In minutes, they were in Pandora’s car, going down the highway, to a place Pandora assured her would be so much fun.

Shara had no doubt in her mind; it would be such fun!

**********************************************************************

Mathew had spent days, now. Days.

It came to him, the memory and the notion, clear as day. Clear as that afternoon when, after waking up from a binge, with a terrible hangover, he chanced upon the intruders in his home.

Stiff morning wood pitching an unsightly tent in his cheap cotton boxers, Matthew had walked downstairs from his shitty bedroom, ever-unkempt, untidy. Shirtless, belly protruding over the barely-serviceable elastic waistband, he took the unceremonious trip to the bathroom that naturally preceded every self-loathing themed morning – err – afternoon, after a bender.

As he opened the door to the rather spacious bathroom – white-tiled, with two bathtubs of the old-fashioned kind – lion legs and all –, and a few drain openings on the floor that suited an autopsy room more than a bathroom – he was greeted by the sight of a young woman – barely more than a girl, really – hung from one of the shower pipes by her handcuffed wrists. She was naked, bleeding profusely from countless lacerations on her pale, sheer skin.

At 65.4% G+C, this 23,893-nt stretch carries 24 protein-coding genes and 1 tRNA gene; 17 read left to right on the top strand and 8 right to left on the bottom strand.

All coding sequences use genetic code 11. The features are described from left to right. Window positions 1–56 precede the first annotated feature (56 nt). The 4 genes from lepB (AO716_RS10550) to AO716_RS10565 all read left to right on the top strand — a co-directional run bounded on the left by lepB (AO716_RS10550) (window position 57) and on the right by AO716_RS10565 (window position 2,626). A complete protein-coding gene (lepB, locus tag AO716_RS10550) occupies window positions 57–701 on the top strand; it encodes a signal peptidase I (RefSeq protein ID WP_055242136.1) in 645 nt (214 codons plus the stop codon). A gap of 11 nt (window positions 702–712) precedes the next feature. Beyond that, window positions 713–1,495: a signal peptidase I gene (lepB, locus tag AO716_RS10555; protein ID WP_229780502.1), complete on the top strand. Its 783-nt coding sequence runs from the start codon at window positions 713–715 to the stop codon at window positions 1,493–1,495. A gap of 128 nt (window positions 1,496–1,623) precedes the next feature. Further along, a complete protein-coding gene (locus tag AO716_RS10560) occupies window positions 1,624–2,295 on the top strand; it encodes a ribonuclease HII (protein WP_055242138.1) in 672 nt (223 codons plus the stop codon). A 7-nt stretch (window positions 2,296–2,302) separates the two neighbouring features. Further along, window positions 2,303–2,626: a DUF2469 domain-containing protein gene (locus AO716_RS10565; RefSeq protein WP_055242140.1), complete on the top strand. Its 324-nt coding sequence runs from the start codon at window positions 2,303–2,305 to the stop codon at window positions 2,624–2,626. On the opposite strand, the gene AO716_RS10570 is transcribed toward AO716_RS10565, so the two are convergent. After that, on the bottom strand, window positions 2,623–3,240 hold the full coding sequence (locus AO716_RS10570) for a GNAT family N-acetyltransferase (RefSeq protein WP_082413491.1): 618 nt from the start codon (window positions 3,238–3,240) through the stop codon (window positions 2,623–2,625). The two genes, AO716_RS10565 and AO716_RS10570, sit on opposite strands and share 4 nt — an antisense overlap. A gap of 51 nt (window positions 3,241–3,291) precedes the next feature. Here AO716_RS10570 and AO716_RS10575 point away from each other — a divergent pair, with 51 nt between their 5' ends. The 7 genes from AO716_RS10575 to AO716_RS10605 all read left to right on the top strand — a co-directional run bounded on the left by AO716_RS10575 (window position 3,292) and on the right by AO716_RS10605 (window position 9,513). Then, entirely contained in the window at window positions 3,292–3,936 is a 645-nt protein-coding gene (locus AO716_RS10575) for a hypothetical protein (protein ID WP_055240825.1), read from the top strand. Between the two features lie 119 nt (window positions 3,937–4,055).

There was another woman, one that was obviously older, naked as well, though there was something venomous, toxic about her being unclothed. The very way she handled herself, it was… poison.

Matthew’s erection pulled a Houdini and went the way of the Dodo bird while the other naked woman spoke.

I know you don’t remember me. I know you probably don’t know who I am.

She chuckled in a husky voice, as if musing. Matthew had no voice to speak with.

There was a time when I knew you and you were important to me. You had so much potential, but you squandered it. Such a shame, really. Well, no good deed goes unpunished!